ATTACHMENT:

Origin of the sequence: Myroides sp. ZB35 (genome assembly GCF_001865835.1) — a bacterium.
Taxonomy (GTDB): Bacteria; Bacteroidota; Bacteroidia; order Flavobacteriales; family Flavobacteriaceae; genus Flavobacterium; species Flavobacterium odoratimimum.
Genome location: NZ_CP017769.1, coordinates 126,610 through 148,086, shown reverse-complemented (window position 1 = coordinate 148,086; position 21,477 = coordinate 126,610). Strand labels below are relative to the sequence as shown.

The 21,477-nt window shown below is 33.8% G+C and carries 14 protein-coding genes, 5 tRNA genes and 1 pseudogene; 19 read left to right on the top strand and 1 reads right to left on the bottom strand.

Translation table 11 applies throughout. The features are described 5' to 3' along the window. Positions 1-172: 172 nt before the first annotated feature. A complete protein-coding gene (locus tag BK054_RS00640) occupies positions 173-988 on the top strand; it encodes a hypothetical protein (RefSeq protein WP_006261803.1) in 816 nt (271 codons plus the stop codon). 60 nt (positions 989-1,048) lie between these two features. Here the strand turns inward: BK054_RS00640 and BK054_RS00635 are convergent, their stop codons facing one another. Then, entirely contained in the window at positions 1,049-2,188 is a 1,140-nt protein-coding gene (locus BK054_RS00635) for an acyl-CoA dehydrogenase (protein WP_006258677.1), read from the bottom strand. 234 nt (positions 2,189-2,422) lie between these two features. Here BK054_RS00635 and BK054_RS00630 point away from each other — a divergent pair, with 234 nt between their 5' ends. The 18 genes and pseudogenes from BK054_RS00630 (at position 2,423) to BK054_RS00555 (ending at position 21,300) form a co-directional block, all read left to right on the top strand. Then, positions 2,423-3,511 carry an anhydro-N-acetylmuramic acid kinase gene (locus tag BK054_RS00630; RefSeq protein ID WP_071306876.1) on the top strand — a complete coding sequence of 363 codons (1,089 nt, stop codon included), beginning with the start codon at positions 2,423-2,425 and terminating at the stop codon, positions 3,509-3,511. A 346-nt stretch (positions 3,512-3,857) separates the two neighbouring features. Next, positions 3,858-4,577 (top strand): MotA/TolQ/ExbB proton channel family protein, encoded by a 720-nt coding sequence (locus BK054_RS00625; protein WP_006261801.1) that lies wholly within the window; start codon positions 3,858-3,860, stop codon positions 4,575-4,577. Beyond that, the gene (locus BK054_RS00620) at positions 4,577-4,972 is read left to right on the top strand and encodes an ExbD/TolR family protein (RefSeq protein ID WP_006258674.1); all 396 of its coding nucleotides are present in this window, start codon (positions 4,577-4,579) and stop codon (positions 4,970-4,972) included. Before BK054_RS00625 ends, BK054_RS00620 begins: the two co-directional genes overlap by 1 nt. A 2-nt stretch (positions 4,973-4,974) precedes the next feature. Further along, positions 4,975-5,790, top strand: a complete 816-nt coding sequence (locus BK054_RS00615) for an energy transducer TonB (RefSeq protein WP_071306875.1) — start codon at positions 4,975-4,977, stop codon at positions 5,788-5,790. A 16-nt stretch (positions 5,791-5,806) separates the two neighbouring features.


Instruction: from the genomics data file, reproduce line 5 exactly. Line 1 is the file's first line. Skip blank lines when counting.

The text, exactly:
Translation table 11 applies throughout. The features are described 5' to 3' along the window. Positions 1-172: 172 nt before the first annotated feature. A complete protein-coding gene (locus tag BK054_RS00640) occupies positions 173-988 on the top strand; it encodes a hypothetical protein (RefSeq protein WP_006261803.1) in 816 nt (271 codons plus the stop codon). 60 nt (positions 989-1,048) lie between these two features. Here the strand turns inward: BK054_RS00640 and BK054_RS00635 are convergent, their stop codons facing one another. Then, entirely contained in the window at positions 1,049-2,188 is a 1,140-nt protein-coding gene (locus BK054_RS00635) for an acyl-CoA dehydrogenase (protein WP_006258677.1), read from the bottom strand. 234 nt (positions 2,189-2,422) lie between these two features. Here BK054_RS00635 and BK054_RS00630 point away from each other — a divergent pair, with 234 nt between their 5' ends. The 18 genes and pseudogenes from BK054_RS00630 (at position 2,423) to BK054_RS00555 (ending at position 21,300) form a co-directional block, all read left to right on the top strand. Then, positions 2,423-3,511 carry an anhydro-N-acetylmuramic acid kinase gene (locus tag BK054_RS00630; RefSeq protein ID WP_071306876.1) on the top strand — a complete coding sequence of 363 codons (1,089 nt, stop codon included), beginning with the start codon at positions 2,423-2,425 and terminating at the stop codon, positions 3,509-3,511. A 346-nt stretch (positions 3,512-3,857) separates the two neighbouring features. Next, positions 3,858-4,577 (top strand): MotA/TolQ/ExbB proton channel family protein, encoded by a 720-nt coding sequence (locus BK054_RS00625; protein WP_006261801.1) that lies wholly within the window; start codon positions 3,858-3,860, stop codon positions 4,575-4,577. Beyond that, the gene (locus BK054_RS00620) at positions 4,577-4,972 is read left to right on the top strand and encodes an ExbD/TolR family protein (RefSeq protein ID WP_006258674.1); all 396 of its coding nucleotides are present in this window, start codon (positions 4,577-4,579) and stop codon (positions 4,970-4,972) included. Before BK054_RS00625 ends, BK054_RS00620 begins: the two co-directional genes overlap by 1 nt. A 2-nt stretch (positions 4,973-4,974) precedes the next feature. Further along, positions 4,975-5,790, top strand: a complete 816-nt coding sequence (locus BK054_RS00615) for an energy transducer TonB (RefSeq protein WP_071306875.1) — start codon at positions 4,975-4,977, stop codon at positions 5,788-5,790. A 16-nt stretch (positions 5,791-5,806) separates the two neighbouring features.